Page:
Monday marked a historic moment in traditional markets, with the price of West Texas Intermediate oil futures going into negative territory for the first time ever.
Contracts for May delivery, expiring on Tuesday, collapsed below -$40 per barrel at one point. In other words, sellers were willing to pay as much as $40 to people to take a barrel off their hands. Excess supply in the midst of a massive global downturn has led to a storage problem for crude. Some traders are even making $2 offers per barrel on the spot market.
The breathtaking crash in oil prices was taken as a warning sign to U.S. stocks and bonds: a recovery, where demand for energy would put those stockpiled barrels to use, appears to be further in the distance than anticipated. The S&P 500 index slipped 1.7 percent while safe-haven U.S. Treasury bonds saw an influx of dollars that pushed two-year yields down to 5 percent. Bond yields fall as prices rise.
Gold also gained on the day. On Monday, the precious metal climbed 0.86 percent to $1,713.40 per troy ounce.
Oil also took its toll on the FTSE 100 index toward the end of its trading day Monday. Though the British equity index closed up less than a percent, it started off with strong gains but started to tumble in afternoon trading on concerns about the energy sector.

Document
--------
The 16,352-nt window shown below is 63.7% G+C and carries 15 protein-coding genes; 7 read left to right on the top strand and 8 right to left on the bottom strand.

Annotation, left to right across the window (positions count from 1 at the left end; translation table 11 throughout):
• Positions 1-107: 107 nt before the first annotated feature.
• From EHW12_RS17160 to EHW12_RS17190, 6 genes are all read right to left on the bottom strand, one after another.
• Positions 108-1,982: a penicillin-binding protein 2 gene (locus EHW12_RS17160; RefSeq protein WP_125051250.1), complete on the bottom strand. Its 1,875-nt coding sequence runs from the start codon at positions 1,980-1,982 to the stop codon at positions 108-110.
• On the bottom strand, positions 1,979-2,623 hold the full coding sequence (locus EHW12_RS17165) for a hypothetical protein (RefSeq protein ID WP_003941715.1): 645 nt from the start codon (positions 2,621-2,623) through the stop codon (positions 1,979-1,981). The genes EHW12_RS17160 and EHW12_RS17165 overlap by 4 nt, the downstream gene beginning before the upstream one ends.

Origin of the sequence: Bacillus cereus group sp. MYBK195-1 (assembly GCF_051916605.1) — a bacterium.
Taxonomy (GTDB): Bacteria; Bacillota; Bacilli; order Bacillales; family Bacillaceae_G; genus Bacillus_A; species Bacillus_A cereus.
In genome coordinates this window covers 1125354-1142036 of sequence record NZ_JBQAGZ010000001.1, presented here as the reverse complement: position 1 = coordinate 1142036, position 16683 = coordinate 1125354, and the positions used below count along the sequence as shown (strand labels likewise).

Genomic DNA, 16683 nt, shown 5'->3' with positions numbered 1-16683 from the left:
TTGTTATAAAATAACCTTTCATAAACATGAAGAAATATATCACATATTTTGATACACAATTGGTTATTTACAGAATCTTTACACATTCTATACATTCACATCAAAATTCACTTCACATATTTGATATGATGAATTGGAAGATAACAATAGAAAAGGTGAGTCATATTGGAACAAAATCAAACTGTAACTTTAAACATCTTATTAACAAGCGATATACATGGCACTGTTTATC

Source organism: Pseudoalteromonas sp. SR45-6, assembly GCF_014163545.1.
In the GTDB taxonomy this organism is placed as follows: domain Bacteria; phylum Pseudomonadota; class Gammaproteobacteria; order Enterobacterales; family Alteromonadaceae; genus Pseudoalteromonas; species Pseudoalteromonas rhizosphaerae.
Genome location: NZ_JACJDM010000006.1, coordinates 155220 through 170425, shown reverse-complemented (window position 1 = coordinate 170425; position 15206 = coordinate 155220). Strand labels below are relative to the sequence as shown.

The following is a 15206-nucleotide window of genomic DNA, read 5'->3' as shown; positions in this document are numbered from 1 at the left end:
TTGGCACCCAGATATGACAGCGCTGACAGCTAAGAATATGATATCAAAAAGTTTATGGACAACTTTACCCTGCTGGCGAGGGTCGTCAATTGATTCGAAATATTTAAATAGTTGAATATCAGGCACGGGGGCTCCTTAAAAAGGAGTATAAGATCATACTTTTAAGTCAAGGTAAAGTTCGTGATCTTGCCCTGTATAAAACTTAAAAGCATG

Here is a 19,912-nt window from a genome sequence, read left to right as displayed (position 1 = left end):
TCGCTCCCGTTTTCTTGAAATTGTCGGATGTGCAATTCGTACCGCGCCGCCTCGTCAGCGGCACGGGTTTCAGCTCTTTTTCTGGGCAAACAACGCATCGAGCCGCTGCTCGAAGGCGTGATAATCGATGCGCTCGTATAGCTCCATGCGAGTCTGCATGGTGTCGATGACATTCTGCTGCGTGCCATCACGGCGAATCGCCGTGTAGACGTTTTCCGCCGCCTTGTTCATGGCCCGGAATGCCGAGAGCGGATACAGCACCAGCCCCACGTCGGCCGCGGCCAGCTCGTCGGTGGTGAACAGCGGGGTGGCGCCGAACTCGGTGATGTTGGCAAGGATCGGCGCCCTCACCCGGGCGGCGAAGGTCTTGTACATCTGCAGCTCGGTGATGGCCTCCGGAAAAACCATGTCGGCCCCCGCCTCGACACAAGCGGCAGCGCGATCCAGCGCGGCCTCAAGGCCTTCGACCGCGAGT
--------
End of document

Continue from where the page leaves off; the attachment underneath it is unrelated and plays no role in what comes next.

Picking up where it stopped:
Several hour earlier in Asia, the Nikkei 225 slipped 1.15 percent. The dip arrives as Japan’s Ministry of Finance reported poor trade numbers, with exports declining by more than 11% while imports dropped by 5% in March.
Bitcoin prices merely shrugged at the turmoil in the oil markets, slipping 4.4 percent over the past 24 hours, according to CoinDesk’s Bitcoin Price Index as of 21:35 UTC (5:35 p.m. EDT) Monday.
The price for 1 BTC fell below its 10-day and 50-day moving averages at 11:00 UTC (7 a.m. EDT), with…